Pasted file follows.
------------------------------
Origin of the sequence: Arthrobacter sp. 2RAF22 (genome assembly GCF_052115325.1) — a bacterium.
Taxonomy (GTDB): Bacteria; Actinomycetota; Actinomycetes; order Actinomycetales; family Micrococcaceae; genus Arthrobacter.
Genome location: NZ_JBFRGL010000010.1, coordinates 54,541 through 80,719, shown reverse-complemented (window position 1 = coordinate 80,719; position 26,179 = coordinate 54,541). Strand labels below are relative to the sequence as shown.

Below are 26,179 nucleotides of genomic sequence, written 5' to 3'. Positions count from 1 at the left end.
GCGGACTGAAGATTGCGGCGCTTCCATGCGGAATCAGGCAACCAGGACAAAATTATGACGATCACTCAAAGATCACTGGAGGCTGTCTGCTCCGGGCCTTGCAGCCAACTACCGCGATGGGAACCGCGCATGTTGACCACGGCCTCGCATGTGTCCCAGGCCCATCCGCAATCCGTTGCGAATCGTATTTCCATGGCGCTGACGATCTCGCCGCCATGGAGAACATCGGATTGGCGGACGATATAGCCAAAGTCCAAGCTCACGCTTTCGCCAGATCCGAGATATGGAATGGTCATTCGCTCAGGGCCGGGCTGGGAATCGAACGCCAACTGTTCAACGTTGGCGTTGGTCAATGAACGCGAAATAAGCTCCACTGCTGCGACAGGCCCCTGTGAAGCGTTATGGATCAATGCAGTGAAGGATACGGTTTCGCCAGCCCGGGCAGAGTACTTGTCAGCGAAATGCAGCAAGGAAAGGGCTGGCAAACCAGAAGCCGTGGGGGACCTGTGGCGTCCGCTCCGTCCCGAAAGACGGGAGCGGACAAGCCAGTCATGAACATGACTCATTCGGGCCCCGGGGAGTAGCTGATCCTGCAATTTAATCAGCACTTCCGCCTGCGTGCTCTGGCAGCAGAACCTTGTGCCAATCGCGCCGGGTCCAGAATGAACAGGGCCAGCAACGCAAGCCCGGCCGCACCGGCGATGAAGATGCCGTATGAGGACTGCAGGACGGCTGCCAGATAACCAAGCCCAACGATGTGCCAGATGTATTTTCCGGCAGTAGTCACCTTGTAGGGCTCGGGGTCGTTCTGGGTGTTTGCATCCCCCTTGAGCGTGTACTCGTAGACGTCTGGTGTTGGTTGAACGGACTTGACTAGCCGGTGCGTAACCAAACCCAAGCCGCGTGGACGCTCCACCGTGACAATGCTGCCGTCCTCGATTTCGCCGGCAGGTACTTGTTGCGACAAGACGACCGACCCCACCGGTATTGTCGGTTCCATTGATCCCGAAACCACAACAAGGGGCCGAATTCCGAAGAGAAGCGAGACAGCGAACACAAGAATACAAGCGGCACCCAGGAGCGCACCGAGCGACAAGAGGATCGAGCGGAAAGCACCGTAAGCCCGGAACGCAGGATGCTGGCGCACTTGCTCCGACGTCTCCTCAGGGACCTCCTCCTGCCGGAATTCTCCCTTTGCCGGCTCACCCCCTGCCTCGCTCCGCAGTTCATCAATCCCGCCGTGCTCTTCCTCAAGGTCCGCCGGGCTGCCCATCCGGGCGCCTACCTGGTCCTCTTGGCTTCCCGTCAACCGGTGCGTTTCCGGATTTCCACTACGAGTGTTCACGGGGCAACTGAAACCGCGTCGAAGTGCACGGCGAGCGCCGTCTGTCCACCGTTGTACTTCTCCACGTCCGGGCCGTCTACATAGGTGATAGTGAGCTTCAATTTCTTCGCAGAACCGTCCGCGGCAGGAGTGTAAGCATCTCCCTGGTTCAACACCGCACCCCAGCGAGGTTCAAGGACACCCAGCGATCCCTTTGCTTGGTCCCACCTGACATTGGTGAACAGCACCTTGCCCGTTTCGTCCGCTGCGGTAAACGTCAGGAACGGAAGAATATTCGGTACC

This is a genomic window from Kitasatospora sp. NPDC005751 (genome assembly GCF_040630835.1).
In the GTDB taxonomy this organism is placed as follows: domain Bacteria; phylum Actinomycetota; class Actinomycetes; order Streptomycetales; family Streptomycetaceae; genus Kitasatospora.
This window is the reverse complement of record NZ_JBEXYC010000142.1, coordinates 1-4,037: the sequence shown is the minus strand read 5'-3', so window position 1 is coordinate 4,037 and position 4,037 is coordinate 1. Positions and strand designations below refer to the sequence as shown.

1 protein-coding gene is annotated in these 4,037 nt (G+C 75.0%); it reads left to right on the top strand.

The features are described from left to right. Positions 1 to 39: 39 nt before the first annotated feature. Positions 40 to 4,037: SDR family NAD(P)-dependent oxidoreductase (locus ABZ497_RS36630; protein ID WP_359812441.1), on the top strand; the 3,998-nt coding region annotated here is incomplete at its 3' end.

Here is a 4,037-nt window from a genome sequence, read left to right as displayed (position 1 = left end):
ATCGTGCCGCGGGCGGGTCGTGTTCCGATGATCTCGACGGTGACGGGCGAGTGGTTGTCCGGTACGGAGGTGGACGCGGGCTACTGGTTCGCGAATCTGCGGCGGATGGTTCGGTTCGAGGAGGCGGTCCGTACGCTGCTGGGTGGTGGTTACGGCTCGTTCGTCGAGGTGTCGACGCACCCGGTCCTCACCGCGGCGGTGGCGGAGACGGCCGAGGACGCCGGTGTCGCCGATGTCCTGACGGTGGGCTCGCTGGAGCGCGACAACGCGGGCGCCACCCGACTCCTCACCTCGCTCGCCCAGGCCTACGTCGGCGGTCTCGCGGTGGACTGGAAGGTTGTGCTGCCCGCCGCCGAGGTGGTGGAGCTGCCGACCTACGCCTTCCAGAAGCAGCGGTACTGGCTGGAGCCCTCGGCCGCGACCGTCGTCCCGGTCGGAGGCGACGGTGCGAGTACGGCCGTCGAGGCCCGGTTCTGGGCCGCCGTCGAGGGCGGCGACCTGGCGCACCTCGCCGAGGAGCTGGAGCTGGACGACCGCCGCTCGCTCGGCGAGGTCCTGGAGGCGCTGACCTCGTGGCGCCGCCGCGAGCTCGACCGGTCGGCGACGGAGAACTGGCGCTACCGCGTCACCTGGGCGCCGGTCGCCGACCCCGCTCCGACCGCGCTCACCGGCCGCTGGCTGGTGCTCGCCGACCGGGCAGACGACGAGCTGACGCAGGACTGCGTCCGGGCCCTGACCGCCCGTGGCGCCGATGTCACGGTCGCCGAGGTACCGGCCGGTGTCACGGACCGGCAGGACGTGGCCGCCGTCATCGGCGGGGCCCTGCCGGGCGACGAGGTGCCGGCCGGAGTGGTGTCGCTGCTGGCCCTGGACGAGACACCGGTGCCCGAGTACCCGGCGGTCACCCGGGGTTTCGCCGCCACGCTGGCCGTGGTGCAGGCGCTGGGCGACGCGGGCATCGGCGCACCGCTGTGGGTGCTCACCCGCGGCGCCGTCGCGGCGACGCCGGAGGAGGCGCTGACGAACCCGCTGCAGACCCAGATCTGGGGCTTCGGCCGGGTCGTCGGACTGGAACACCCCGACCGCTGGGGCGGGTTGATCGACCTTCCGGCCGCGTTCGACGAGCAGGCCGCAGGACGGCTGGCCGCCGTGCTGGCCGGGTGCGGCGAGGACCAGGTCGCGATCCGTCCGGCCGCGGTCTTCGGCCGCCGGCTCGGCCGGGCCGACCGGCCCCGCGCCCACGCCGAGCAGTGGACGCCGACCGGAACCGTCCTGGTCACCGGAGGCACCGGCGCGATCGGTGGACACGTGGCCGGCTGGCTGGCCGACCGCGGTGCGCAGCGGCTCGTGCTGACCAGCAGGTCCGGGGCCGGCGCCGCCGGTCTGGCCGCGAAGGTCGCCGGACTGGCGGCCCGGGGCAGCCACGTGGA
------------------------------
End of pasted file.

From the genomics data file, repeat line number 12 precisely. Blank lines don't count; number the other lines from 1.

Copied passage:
ATCGTGCCGCGGGCGGGTCGTGTTCCGATGATCTCGACGGTGACGGGCGAGTGGTTGTCCGGTACGGAGGTGGACGCGGGCTACTGGTTCGCGAATCTGCGGCGGATGGTTCGGTTCGAGGAGGCGGTCCGTACGCTGCTGGGTGGTGGTTACGGCTCGTTCGTCGAGGTGTCGACGCACCCGGTCCTCACCGCGGCGGTGGCGGAGACGGCCGAGGACGCCGGTGTCGCCGATGTCCTGACGGTGGGCTCGCTGGAGCGCGACAACGCGGGCGCCACCCGACTCCTCACCTCGCTCGCCCAGGCCTACGTCGGCGGTCTCGCGGTGGACTGGAAGGTTGTGCTGCCCGCCGCCGAGGTGGTGGAGCTGCCGACCTACGCCTTCCAGAAGCAGCGGTACTGGCTGGAGCCCTCGGCCGCGACCGTCGTCCCGGTCGGAGGCGACGGTGCGAGTACGGCCGTCGAGGCCCGGTTCTGGGCCGCCGTCGAGGGCGGCGACCTGGCGCACCTCGCCGAGGAGCTGGAGCTGGACGACCGCCGCTCGCTCGGCGAGGTCCTGGAGGCGCTGACCTCGTGGCGCCGCCGCGAGCTCGACCGGTCGGCGACGGAGAACTGGCGCTACCGCGTCACCTGGGCGCCGGTCGCCGACCCCGCTCCGACCGCGCTCACCGGCCGCTGGCTGGTGCTCGCCGACCGGGCAGACGACGAGCTGACGCAGGACTGCGTCCGGGCCCTGACCGCCCGTGGCGCCGATGTCACGGTCGCCGAGGTACCGGCCGGTGTCACGGACCGGCAGGACGTGGCCGCCGTCATCGGCGGGGCCCTGCCGGGCGACGAGGTGCCGGCCGGAGTGGTGTCGCTGCTGGCCCTGGACGAGACACCGGTGCCCGAGTACCCGGCGGTCACCCGGGGTTTCGCCGCCACGCTGGCCGTGGTGCAGGCGCTGGGCGACGCGGGCATCGGCGCACCGCTGTGGGTGCTCACCCGCGGCGCCGTCGCGGCGACGCCGGAGGAGGCGCTGACGAACCCGCTGCAGACCCAGATCTGGGGCTTCGGCCGGGTCGTCGGACTGGAACACCCCGACCGCTGGGGCGGGTTGATCGACCTTCCGGCCGCGTTCGACGAGCAGGCCGCAGGACGGCTGGCCGCCGTGCTGGCCGGGTGCGGCGAGGACCAGGTCGCGATCCGTCCGGCCGCGGTCTTCGGCCGCCGGCTCGGCCGGGCCGACCGGCCCCGCGCCCACGCCGAGCAGTGGACGCCGACCGGAACCGTCCTGGTCACCGGAGGCACCGGCGCGATCGGTGGACACGTGGCCGGCTGGCTGGCCGACCGCGGTGCGCAGCGGCTCGTGCTGACCAGCAGGTCCGGGGCCGGCGCCGCCGGTCTGGCCGCGAAGGTCGCCGGACTGGCGGCCCGGGGCAGCCACGTGGA